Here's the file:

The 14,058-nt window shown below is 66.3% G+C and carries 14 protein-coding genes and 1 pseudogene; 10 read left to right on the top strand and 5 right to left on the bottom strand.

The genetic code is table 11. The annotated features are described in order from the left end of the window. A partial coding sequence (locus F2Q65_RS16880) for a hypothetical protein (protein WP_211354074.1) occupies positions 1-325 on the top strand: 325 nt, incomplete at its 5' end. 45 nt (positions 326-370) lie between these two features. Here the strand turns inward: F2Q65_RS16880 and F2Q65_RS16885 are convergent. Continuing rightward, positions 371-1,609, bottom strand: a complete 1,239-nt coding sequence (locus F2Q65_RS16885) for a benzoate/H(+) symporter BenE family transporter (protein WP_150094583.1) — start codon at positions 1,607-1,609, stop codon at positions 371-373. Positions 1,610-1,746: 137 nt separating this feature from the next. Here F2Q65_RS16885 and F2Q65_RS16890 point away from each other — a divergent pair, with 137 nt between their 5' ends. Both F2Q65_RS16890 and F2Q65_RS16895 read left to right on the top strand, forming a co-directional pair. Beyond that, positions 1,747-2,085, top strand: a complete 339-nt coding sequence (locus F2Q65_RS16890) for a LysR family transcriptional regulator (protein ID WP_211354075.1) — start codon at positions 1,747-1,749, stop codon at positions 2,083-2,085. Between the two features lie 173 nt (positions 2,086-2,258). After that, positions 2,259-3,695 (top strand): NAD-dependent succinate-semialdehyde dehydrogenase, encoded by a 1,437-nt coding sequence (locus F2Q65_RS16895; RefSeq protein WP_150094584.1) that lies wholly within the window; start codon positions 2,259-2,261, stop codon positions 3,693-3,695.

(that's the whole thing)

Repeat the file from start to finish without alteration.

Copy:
The 14,058-nt window shown below is 66.3% G+C and carries 14 protein-coding genes and 1 pseudogene; 10 read left to right on the top strand and 5 right to left on the bottom strand.

The genetic code is table 11. The annotated features are described in order from the left end of the window. A partial coding sequence (locus F2Q65_RS16880) for a hypothetical protein (protein WP_211354074.1) occupies positions 1-325 on the top strand: 325 nt, incomplete at its 5' end. 45 nt (positions 326-370) lie between these two features. Here the strand turns inward: F2Q65_RS16880 and F2Q65_RS16885 are convergent. Continuing rightward, positions 371-1,609, bottom strand: a complete 1,239-nt coding sequence (locus F2Q65_RS16885) for a benzoate/H(+) symporter BenE family transporter (protein WP_150094583.1) — start codon at positions 1,607-1,609, stop codon at positions 371-373. Positions 1,610-1,746: 137 nt separating this feature from the next. Here F2Q65_RS16885 and F2Q65_RS16890 point away from each other — a divergent pair, with 137 nt between their 5' ends. Both F2Q65_RS16890 and F2Q65_RS16895 read left to right on the top strand, forming a co-directional pair. Beyond that, positions 1,747-2,085, top strand: a complete 339-nt coding sequence (locus F2Q65_RS16890) for a LysR family transcriptional regulator (protein ID WP_211354075.1) — start codon at positions 1,747-1,749, stop codon at positions 2,083-2,085. Between the two features lie 173 nt (positions 2,086-2,258). After that, positions 2,259-3,695 (top strand): NAD-dependent succinate-semialdehyde dehydrogenase, encoded by a 1,437-nt coding sequence (locus F2Q65_RS16895; RefSeq protein WP_150094584.1) that lies wholly within the window; start codon positions 2,259-2,261, stop codon positions 3,693-3,695.